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Thursday, September 06, 2007

Syria claims to have shot at Israeli jets

Syria claims that it shot at Israeli jets that violated its airspace overnight last night. They claim that the planes broke the sound barrier and dumped 'ammunition' in a deserted area of northern Syria. The IDF denies any knowledge of the incident.
"We warn the Israeli enemy government against this flagrant aggressive act, and retain the right to respond in an appropriate way," the Syrian spokesman said.

It was not clear if Syria was accusing the Israelis of using warplanes or some type of other aircraft like drones.

"The Israeli enemy aircraft infiltrated into the Arab Syrian territory through the northern border, coming from the Mediterranean heading toward the eastern region, breaking the sound barrier," the spokesman said. "Air defense units confronted them and forced them to leave after they dropped some ammunition in deserted areas without causing any human or material damage."
Well, if they were drones, they could not exactly have been 'forced to leave.'
Israel acknowledges flying over Lebanon routinely, but it is unclear how often its aircraft fly over Syria.

At the beginning of last summer's war against Lebanon, Israeli warplanes buzzed the palace of Syrian President Bashar Assad in what analysts called a warning to Damascus. In June of the same year, they also flew over Assad's summer home in the coastal city of Latakia, after Syrian-backed Palestinian militants in Gaza kidnapped IDF soldier Cpl. Gilad Schalit.
Captain Ed thinks the Syrians are making this up:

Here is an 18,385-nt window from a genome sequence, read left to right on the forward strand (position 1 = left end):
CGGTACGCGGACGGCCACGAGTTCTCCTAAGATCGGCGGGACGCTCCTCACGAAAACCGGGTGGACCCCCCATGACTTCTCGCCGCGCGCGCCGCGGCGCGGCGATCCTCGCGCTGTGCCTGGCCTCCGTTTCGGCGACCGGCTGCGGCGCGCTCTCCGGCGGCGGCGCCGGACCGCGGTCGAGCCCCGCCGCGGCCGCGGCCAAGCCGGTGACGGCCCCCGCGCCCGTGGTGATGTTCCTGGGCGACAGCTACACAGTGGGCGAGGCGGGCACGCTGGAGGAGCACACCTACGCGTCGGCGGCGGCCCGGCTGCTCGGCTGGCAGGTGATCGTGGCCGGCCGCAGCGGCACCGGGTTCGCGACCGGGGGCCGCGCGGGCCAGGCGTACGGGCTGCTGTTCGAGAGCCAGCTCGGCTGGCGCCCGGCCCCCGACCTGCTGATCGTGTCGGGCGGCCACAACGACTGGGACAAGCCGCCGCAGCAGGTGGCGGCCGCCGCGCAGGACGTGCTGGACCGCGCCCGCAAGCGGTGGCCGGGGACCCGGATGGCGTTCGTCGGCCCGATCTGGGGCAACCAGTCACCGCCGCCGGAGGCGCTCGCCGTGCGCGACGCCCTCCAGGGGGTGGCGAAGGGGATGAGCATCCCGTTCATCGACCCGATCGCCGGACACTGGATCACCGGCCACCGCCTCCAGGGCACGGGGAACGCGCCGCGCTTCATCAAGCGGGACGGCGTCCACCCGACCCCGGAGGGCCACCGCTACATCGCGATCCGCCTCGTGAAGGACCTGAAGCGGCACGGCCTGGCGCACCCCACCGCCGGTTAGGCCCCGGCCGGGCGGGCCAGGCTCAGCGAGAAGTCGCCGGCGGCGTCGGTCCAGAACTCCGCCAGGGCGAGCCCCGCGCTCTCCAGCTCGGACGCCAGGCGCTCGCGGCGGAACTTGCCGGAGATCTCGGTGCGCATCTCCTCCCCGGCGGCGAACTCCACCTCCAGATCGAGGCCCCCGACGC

This sounds a little fishy. Why would Israeli military jets overfly Syria from the Mediterranean -- and especially heading northeast? Where would they be going, Iraq or Turkey? Neither nation would have given them an especially friendly aloha. The pilots would have to have been seriously lost to have flown such a mission.

Besides the skepticism over the description of the flights, one has to wonder why Syria would announce that they can't hit two planes flying in an isolated mission over their territory. What purpose does that serve, except to point out their inability to protect their own airspace?
Turkey might play along; we have decent diplomatic relations with them. And Iraq might actually have been the target if this was a reconnaissance flight; it's no secret that Israel helps the Iraqi Kurds and that it has an interest in knowing what Iran is up to in Iraq.

As to the Syrians advertising their inability to protect their own airspace, yes, that makes me skeptical about the story too.

My guess is that there was such a flight, that it had some sort of reconnaissance mission in Kurdish territory, that the Syrians saw the flight on the radar, but that it was out of their range, and they just want to let Israel know that they are watching us.

Update 8:42 PM

Two updates to this story that indicate that the flight really did take place and the Syrians did fire on one or more Israeli fighter jets.

Atlas Shrugs reports based on an Arutz Sheva story that international satellites recorded the incident.

And these interesting observations from Charles Levinson:
The Israeli Air Force, which is reportedly in the middle of a large exercise, often trains in Turkish air space not far from the Syrian border. [Emphasis mine. CiJ]

Tensions have been high all summer between Israel and Syria. Last night’s alleged incident, if it turns out to be true, is precisely the scenario — in which an Israeli exercise is misinterpreted by the Syrians and causes a chain reaction that leads to war — that analysts have been warning about for months.

UPDATE: The more I think about it, it seems that the Syrians decision to dub it an “ammo drop” rather than an air strike is an indication that the Syrians are intent on deescalating and downplaying whatever actually happened last night. The Israelis, by refusing to confirm or comment on the incident, are playing along, and thus also helping to defuse what could have been a prickly situation.


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